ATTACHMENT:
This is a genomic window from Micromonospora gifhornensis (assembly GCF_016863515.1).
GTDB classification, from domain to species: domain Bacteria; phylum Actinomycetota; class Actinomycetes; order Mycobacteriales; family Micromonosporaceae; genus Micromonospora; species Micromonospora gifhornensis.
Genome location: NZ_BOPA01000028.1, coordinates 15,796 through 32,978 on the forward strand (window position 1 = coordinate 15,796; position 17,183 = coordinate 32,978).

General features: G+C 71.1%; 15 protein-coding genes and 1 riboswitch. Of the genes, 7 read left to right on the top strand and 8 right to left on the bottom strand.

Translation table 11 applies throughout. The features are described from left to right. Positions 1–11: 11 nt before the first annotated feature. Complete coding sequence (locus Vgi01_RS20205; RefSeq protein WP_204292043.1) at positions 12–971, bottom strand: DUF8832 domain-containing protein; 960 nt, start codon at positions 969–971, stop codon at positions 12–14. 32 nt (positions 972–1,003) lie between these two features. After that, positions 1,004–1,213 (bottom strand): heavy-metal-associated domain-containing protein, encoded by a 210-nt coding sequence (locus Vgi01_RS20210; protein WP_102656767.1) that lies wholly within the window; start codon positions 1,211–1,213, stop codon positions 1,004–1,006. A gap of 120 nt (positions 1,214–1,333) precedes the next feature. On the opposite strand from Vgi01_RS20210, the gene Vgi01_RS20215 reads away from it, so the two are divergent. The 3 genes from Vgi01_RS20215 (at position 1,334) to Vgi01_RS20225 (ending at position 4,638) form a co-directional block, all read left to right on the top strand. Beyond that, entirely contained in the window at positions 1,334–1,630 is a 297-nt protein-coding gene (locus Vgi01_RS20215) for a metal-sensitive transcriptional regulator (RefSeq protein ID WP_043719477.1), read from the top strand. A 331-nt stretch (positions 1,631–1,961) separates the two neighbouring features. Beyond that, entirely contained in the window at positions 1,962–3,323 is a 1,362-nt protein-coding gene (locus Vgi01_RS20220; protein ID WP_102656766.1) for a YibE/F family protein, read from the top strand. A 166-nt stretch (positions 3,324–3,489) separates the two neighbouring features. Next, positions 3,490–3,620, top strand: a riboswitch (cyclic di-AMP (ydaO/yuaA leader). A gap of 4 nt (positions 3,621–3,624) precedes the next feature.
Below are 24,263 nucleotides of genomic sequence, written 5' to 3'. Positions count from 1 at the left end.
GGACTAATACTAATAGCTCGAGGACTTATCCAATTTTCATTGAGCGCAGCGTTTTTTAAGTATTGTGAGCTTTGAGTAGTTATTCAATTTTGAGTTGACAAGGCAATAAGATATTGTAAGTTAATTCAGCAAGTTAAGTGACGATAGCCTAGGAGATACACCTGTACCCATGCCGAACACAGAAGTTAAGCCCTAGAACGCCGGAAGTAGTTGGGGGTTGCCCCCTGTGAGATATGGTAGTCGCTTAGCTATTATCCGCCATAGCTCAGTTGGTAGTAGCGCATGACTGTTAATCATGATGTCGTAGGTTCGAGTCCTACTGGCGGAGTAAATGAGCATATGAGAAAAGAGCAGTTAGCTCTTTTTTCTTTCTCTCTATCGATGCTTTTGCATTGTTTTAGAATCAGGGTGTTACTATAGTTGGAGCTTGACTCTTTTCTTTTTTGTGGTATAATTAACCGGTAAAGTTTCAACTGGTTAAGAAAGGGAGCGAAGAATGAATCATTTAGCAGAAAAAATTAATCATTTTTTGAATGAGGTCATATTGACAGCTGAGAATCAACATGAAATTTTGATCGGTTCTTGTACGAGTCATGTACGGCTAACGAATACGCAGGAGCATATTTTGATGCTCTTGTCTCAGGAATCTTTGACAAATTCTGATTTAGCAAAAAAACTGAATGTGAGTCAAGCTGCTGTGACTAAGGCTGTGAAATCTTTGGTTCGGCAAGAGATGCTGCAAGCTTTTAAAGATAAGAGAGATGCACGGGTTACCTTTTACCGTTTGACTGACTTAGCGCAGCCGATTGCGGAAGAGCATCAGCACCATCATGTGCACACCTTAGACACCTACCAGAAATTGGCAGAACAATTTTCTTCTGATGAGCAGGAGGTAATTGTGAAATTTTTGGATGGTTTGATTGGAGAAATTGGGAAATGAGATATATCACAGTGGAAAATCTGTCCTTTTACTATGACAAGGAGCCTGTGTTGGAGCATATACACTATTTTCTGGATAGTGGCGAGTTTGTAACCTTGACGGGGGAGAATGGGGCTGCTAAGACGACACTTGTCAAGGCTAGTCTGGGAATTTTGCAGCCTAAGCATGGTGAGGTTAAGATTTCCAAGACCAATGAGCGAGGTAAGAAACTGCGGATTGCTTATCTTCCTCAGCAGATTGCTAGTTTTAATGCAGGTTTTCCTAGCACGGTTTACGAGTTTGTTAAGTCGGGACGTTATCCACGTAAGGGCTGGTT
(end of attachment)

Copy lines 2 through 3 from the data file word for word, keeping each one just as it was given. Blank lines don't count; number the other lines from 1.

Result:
GTDB classification, from domain to species: domain Bacteria; phylum Actinomycetota; class Actinomycetes; order Mycobacteriales; family Micromonosporaceae; genus Micromonospora; species Micromonospora gifhornensis.
Genome location: NZ_BOPA01000028.1, coordinates 15,796 through 32,978 on the forward strand (window position 1 = coordinate 15,796; position 17,183 = coordinate 32,978).